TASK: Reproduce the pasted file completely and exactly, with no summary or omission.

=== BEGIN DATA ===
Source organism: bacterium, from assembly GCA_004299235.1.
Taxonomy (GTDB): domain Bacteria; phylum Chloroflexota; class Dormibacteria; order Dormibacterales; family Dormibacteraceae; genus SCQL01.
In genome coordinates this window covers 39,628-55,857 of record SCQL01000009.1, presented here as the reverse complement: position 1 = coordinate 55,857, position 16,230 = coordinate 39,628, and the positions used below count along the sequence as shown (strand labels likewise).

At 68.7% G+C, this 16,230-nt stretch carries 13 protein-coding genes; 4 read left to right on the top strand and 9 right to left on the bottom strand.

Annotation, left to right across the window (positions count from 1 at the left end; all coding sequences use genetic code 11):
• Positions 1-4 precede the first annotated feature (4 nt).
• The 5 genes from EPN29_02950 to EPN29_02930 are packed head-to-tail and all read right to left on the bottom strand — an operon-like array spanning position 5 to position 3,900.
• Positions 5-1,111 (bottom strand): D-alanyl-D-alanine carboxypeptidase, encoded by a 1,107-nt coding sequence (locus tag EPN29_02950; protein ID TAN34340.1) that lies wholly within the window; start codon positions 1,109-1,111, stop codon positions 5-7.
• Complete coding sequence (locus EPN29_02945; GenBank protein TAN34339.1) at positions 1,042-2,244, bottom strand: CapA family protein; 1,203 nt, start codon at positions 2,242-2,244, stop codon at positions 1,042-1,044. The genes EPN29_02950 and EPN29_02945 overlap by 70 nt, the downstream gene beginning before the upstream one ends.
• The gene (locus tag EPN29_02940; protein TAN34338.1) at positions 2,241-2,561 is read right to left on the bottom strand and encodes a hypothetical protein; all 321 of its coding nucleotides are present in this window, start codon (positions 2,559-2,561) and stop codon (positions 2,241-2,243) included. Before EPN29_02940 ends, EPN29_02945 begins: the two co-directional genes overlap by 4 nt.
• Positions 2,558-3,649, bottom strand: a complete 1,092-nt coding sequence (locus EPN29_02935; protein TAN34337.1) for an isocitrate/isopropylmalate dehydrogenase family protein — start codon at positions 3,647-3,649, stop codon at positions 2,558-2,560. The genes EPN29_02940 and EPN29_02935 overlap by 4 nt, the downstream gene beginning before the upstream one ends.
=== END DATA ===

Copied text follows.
Source organism: bacterium, from assembly GCA_004299235.1.
Taxonomy (GTDB): domain Bacteria; phylum Chloroflexota; class Dormibacteria; order Dormibacterales; family Dormibacteraceae; genus SCQL01.
In genome coordinates this window covers 39,628-55,857 of record SCQL01000009.1, presented here as the reverse complement: position 1 = coordinate 55,857, position 16,230 = coordinate 39,628, and the positions used below count along the sequence as shown (strand labels likewise).

At 68.7% G+C, this 16,230-nt stretch carries 13 protein-coding genes; 4 read left to right on the top strand and 9 right to left on the bottom strand.

Annotation, left to right across the window (positions count from 1 at the left end; all coding sequences use genetic code 11):
• Positions 1-4 precede the first annotated feature (4 nt).
• The 5 genes from EPN29_02950 to EPN29_02930 are packed head-to-tail and all read right to left on the bottom strand — an operon-like array spanning position 5 to position 3,900.
• Positions 5-1,111 (bottom strand): D-alanyl-D-alanine carboxypeptidase, encoded by a 1,107-nt coding sequence (locus tag EPN29_02950; protein ID TAN34340.1) that lies wholly within the window; start codon positions 1,109-1,111, stop codon positions 5-7.
• Complete coding sequence (locus EPN29_02945; GenBank protein TAN34339.1) at positions 1,042-2,244, bottom strand: CapA family protein; 1,203 nt, start codon at positions 2,242-2,244, stop codon at positions 1,042-1,044. The genes EPN29_02950 and EPN29_02945 overlap by 70 nt, the downstream gene beginning before the upstream one ends.
• The gene (locus tag EPN29_02940; protein TAN34338.1) at positions 2,241-2,561 is read right to left on the bottom strand and encodes a hypothetical protein; all 321 of its coding nucleotides are present in this window, start codon (positions 2,559-2,561) and stop codon (positions 2,241-2,243) included. Before EPN29_02940 ends, EPN29_02945 begins: the two co-directional genes overlap by 4 nt.
• Positions 2,558-3,649, bottom strand: a complete 1,092-nt coding sequence (locus EPN29_02935; protein TAN34337.1) for an isocitrate/isopropylmalate dehydrogenase family protein — start codon at positions 3,647-3,649, stop codon at positions 2,558-2,560. The genes EPN29_02940 and EPN29_02935 overlap by 4 nt, the downstream gene beginning before the upstream one ends.